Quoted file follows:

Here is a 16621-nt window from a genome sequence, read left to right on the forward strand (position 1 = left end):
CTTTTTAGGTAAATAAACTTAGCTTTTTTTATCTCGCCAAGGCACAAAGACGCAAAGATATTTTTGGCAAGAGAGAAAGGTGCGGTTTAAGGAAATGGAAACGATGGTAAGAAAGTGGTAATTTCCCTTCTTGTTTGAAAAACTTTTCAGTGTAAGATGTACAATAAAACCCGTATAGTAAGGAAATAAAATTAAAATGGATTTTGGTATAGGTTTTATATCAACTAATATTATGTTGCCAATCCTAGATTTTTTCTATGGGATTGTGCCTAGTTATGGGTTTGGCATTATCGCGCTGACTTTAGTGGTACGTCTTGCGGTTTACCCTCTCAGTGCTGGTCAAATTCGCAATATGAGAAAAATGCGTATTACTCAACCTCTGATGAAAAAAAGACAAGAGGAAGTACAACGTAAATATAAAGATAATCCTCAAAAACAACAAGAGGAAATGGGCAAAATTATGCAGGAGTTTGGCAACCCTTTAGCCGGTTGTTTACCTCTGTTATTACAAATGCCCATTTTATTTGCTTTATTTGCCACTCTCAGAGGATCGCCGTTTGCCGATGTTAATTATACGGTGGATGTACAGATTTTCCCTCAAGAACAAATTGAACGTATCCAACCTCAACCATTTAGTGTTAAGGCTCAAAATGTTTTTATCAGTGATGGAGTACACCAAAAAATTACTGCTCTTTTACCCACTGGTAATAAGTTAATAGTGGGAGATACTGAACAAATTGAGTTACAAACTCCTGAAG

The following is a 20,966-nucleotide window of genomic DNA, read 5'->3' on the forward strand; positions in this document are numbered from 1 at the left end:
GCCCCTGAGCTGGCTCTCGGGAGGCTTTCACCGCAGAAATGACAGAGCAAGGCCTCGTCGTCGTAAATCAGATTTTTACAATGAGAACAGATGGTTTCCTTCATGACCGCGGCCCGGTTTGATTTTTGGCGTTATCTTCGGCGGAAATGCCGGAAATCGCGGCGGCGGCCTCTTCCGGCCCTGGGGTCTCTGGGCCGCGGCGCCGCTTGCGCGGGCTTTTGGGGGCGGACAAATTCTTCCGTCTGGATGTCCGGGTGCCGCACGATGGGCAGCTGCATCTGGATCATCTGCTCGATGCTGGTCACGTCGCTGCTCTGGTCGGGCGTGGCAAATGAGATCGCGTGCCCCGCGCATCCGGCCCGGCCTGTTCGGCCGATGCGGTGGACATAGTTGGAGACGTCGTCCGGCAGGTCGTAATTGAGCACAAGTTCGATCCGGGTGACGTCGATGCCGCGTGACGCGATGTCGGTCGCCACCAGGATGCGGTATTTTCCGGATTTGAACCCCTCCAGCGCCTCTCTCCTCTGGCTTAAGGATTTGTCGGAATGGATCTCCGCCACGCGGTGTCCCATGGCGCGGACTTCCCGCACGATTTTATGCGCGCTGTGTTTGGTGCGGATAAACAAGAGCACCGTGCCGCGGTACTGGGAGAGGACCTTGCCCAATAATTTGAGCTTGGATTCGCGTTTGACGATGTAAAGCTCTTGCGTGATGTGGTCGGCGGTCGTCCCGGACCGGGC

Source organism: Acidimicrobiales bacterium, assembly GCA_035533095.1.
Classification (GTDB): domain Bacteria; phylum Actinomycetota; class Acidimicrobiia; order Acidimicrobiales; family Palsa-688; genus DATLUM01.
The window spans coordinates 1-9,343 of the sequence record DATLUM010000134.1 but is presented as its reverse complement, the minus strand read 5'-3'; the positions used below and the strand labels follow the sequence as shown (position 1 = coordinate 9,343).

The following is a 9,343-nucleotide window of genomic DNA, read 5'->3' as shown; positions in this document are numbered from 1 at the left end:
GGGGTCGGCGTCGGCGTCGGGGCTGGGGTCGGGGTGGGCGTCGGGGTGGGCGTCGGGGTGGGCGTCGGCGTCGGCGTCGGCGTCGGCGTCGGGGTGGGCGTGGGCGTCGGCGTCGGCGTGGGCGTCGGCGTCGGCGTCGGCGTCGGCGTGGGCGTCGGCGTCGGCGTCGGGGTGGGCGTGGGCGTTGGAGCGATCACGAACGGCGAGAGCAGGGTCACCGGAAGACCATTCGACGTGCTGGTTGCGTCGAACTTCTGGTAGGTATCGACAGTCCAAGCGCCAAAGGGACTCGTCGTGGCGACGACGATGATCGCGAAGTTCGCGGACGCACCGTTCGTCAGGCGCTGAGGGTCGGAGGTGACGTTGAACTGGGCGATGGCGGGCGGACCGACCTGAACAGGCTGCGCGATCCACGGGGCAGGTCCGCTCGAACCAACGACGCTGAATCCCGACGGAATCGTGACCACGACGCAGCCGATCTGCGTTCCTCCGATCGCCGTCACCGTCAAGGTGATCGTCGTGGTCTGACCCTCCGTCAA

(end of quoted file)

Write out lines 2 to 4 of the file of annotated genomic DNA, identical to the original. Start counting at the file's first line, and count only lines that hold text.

CTTTTTAGGTAAATAAACTTAGCTTTTTTTATCTCGCCAAGGCACAAAGACGCAAAGATATTTTTGGCAAGAGAGAAAGGTGCGGTTTAAGGAAATGGAAACGATGGTAAGAAAGTGGTAATTTCCCTTCTTGTTTGAAAAACTTTTCAGTGTAAGATGTACAATAAAACCCGTATAGTAAGGAAATAAAATTAAAATGGATTTTGGTATAGGTTTTATATCAACTAATATTATGTTGCCAATCCTAGATTTTTTCTATGGGATTGTGCCTAGTTATGGGTTTGGCATTATCGCGCTGACTTTAGTGGTACGTCTTGCGGTTTACCCTCTCAGTGCTGGTCAAATTCGCAATATGAGAAAAATGCGTATTACTCAACCTCTGATGAAAAAAAGACAAGAGGAAGTACAACGTAAATATAAAGATAATCCTCAAAAACAACAAGAGGAAATGGGCAAAATTATGCAGGAGTTTGGCAACCCTTTAGCCGGTTGTTTACCTCTGTTATTACAAATGCCCATTTTATTTGCTTTATTTGCCACTCTCAGAGGATCGCCGTTTGCCGATGTTAATTATACGGTGGATGTACAGATTTTCCCTCAAGAACAAATTGAACGTATCCAACCTCAACCATTTAGTGTTAAGGCTCAAAATGTTTTTATCAGTGATGGAGTACACCAAAAAATTACTGCTCTTTTACCCACTGGTAATAAGTTAATAGTGGGAGATACTGAACAAATTGAGTTACAAACTCCTGAAG

The following is a 20,966-nucleotide window of genomic DNA, read 5'->3' on the forward strand; positions in this document are numbered from 1 at the left end:
GCCCCTGAGCTGGCTCTCGGGAGGCTTTCACCGCAGAAATGACAGAGCAAGGCCTCGTCGTCGTAAATCAGATTTTTACAATGAGAACAGATGGTTTCCTTCATGACCGCGGCCCGGTTTGATTTTTGGCGTTATCTTCGGCGGAAATGCCGGAAATCGCGGCGGCGGCCTCTTCCGGCCCTGGGGTCTCTGGGCCGCGGCGCCGCTTGCGCGGGCTTTTGGGGGCGGACAAATTCTTCCGTCTGGATGTCCGGGTGCCGCACGATGGGCAGCTGCATCTGGATCATCTGCTCGATGCTGGTCACGTCGCTGCTCTGGTCGGGCGTGGCAAATGAGATCGCGTGCCCCGCGCATCCGGCCCGGCCTGTTCGGCCGATGCGGTGGACATAGTTGGAGACGTCGTCCGGCAGGTCGTAATTGAGCACAAGTTCGATCCGGGTGACGTCGATGCCGCGTGACGCGATGTCGGTCGCCACCAGGATGCGGTATTTTCCGGATTTGAACCCCTCCAGCGCCTCTCTCCTCTGGCTTAAGGATTTGTCGGAATGGATCTCCGCCACGCGGTGTCCCATGGCGCGGACTTCCCGCACGATTTTATGCGCGCTGTGTTTGGTGCGGATAAACAAGAGCACCGTGCCGCGGTACTGGGAGAGGACCTTGCCCAATAATTTGAGCTTGGATTCGCGTTTGACGATGTAAAGCTCTTGCGTGATGTGGTCGGCGGTCGTCCCGGACCGGGC